What’s the value of advice on the Entrust LBO?

Contact: Brenon Daly

The ‘go-shop’ period at Entrust came and went a month ago, but on Friday the security vendor nonetheless got a richer offer in its three-month-old leveraged buyout. The bidder? Thoma Bravo, the same buyout shop that has had an agreement in place since April to acquire Entrust. Originally, Thoma Bravo offered $114m, or $1.85 per Entrust share, but as the company’s shareholders were set last Friday to vote on it, Thoma Bravo bumped up its bid to $124m, or $2 for each Entrust share. The buyout shop says that is its best and final offer for Entrust.

Thoma Bravo topped itself despite having Entrust’s board unanimously back the initial $1.85-per-share bid. The raise also came despite both of the main proxy advising outfits backing the original offer, which valued Entrust at less than 1x sales, on the basis of enterprise value. If shareholders had actually listened to both Glass, Lewis & Co and Proxy Governance Inc, they would have shortchanged themselves $10m. (And shareholders have already suffered enough by holding Entrust, which has basically traded down over the past four years, with only brief interruptions.)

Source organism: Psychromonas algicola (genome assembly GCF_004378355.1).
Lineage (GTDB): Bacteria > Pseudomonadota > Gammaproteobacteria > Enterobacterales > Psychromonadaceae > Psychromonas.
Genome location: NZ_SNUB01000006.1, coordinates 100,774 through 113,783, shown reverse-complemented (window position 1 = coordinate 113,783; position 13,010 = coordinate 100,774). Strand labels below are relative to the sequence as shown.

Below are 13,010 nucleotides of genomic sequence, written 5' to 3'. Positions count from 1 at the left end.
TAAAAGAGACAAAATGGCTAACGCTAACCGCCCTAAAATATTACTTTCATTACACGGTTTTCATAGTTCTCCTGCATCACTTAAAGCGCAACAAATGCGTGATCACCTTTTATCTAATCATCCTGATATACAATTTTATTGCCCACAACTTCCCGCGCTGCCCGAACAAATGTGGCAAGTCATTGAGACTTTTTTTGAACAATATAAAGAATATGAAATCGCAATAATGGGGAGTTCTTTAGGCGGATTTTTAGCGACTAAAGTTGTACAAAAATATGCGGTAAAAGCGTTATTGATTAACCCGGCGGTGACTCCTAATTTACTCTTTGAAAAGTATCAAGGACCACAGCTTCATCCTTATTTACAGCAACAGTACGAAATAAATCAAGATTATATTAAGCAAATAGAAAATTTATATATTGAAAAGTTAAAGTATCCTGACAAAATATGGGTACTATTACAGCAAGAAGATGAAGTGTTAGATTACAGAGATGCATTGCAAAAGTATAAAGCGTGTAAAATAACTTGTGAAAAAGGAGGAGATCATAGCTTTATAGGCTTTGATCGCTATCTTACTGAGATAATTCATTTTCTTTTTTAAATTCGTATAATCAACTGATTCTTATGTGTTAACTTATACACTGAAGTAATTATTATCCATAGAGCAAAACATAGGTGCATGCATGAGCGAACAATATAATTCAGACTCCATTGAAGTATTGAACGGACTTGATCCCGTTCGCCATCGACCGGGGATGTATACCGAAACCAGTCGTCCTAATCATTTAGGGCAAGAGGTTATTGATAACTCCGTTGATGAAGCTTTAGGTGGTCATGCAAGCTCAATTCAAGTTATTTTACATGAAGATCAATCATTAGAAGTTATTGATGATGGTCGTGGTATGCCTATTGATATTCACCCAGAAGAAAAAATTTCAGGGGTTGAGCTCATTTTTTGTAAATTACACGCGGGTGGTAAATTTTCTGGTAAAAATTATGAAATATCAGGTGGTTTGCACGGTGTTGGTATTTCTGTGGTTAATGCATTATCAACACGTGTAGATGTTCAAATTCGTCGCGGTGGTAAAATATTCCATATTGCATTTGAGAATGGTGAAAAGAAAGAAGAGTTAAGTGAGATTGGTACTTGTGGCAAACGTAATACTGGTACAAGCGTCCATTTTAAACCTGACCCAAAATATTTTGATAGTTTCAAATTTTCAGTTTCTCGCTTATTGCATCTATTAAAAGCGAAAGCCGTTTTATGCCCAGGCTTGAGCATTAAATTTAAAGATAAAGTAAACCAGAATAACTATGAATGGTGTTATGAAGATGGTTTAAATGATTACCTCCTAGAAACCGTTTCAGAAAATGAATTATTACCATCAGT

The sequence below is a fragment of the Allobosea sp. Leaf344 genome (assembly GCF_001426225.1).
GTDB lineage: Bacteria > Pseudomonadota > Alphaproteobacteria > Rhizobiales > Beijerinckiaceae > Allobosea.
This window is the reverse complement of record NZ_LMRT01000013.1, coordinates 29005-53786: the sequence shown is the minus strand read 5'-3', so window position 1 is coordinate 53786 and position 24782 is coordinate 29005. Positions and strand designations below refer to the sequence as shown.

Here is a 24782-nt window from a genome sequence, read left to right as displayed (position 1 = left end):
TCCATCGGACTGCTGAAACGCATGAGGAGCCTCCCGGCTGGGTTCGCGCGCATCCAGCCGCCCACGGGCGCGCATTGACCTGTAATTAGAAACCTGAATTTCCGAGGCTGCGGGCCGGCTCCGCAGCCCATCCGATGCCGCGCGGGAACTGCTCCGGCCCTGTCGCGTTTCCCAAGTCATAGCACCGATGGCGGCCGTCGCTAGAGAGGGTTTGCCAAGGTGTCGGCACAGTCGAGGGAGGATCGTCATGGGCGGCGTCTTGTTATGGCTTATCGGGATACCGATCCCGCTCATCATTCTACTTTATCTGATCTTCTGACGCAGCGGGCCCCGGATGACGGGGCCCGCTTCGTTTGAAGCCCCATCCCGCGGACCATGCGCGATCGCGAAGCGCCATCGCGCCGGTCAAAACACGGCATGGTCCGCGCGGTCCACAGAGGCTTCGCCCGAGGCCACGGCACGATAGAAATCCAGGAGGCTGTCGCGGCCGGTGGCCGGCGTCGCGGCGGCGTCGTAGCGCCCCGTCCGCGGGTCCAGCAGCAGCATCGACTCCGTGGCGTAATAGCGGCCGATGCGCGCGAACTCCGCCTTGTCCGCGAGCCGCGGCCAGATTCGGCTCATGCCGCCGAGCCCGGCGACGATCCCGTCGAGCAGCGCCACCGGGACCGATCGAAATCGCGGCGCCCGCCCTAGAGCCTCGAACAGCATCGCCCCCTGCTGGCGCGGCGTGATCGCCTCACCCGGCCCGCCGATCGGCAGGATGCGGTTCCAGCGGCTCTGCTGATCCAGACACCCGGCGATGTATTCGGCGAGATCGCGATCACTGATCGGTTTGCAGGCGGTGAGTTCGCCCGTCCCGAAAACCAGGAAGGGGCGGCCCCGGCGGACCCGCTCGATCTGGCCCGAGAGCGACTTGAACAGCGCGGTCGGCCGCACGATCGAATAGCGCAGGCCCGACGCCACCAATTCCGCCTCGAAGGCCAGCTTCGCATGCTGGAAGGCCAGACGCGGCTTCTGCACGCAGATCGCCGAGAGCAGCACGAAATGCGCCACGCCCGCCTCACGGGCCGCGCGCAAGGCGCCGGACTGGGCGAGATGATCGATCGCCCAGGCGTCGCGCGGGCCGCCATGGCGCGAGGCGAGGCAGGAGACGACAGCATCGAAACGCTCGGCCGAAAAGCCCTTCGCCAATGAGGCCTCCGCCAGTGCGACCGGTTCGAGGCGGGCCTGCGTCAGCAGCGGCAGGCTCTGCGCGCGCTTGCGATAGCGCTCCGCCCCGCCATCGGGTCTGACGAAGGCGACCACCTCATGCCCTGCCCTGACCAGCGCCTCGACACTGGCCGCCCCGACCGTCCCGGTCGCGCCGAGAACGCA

Undoubtedly, the proxy firms will (once again) throw their support behind the new and improved buyout bid ahead of the shareholder vote, which is slated for July 28. But any endorsement sort of strains credibility given that they already backed one deal that the would-be buyer has acknowledged was too cheap.